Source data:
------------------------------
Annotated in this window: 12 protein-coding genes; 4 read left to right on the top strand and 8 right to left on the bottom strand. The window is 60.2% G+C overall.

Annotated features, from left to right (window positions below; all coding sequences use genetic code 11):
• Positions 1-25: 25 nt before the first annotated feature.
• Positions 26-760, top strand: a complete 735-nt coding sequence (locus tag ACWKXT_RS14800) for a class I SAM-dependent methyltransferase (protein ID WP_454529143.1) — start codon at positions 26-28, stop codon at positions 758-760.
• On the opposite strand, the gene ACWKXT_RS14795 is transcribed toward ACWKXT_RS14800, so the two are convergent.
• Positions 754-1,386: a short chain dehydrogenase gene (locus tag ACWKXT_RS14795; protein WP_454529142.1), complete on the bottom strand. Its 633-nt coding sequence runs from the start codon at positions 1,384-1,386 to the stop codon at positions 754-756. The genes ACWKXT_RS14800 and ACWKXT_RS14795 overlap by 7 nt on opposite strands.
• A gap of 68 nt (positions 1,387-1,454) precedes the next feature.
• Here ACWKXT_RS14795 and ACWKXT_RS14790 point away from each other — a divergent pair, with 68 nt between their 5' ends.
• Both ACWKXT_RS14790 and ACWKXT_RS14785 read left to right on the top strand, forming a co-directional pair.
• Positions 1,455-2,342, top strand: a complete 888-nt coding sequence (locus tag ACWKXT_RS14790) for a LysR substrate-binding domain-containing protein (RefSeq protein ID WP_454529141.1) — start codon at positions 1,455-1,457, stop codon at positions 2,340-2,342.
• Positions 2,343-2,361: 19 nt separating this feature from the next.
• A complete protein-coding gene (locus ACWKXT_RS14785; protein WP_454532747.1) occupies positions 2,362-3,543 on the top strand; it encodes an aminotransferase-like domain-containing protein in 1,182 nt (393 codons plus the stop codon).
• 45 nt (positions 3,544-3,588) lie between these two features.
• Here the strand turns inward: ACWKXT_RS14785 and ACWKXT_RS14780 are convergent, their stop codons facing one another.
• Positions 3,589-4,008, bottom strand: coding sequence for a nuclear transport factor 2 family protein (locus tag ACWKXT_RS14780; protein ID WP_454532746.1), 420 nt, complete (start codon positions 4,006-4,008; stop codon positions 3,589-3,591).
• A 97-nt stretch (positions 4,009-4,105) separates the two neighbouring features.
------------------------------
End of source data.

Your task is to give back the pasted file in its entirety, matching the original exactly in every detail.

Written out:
Annotated in this window: 12 protein-coding genes; 4 read left to right on the top strand and 8 right to left on the bottom strand. The window is 60.2% G+C overall.

Annotated features, from left to right (window positions below; all coding sequences use genetic code 11):
• Positions 1-25: 25 nt before the first annotated feature.
• Positions 26-760, top strand: a complete 735-nt coding sequence (locus tag ACWKXT_RS14800) for a class I SAM-dependent methyltransferase (protein ID WP_454529143.1) — start codon at positions 26-28, stop codon at positions 758-760.
• On the opposite strand, the gene ACWKXT_RS14795 is transcribed toward ACWKXT_RS14800, so the two are convergent.
• Positions 754-1,386: a short chain dehydrogenase gene (locus tag ACWKXT_RS14795; protein WP_454529142.1), complete on the bottom strand. Its 633-nt coding sequence runs from the start codon at positions 1,384-1,386 to the stop codon at positions 754-756. The genes ACWKXT_RS14800 and ACWKXT_RS14795 overlap by 7 nt on opposite strands.
• A gap of 68 nt (positions 1,387-1,454) precedes the next feature.
• Here ACWKXT_RS14795 and ACWKXT_RS14790 point away from each other — a divergent pair, with 68 nt between their 5' ends.
• Both ACWKXT_RS14790 and ACWKXT_RS14785 read left to right on the top strand, forming a co-directional pair.
• Positions 1,455-2,342, top strand: a complete 888-nt coding sequence (locus tag ACWKXT_RS14790) for a LysR substrate-binding domain-containing protein (RefSeq protein ID WP_454529141.1) — start codon at positions 1,455-1,457, stop codon at positions 2,340-2,342.
• Positions 2,343-2,361: 19 nt separating this feature from the next.
• A complete protein-coding gene (locus ACWKXT_RS14785; protein WP_454532747.1) occupies positions 2,362-3,543 on the top strand; it encodes an aminotransferase-like domain-containing protein in 1,182 nt (393 codons plus the stop codon).
• 45 nt (positions 3,544-3,588) lie between these two features.
• Here the strand turns inward: ACWKXT_RS14785 and ACWKXT_RS14780 are convergent, their stop codons facing one another.
• Positions 3,589-4,008, bottom strand: coding sequence for a nuclear transport factor 2 family protein (locus tag ACWKXT_RS14780; protein ID WP_454532746.1), 420 nt, complete (start codon positions 4,006-4,008; stop codon positions 3,589-3,591).
• A 97-nt stretch (positions 4,009-4,105) separates the two neighbouring features.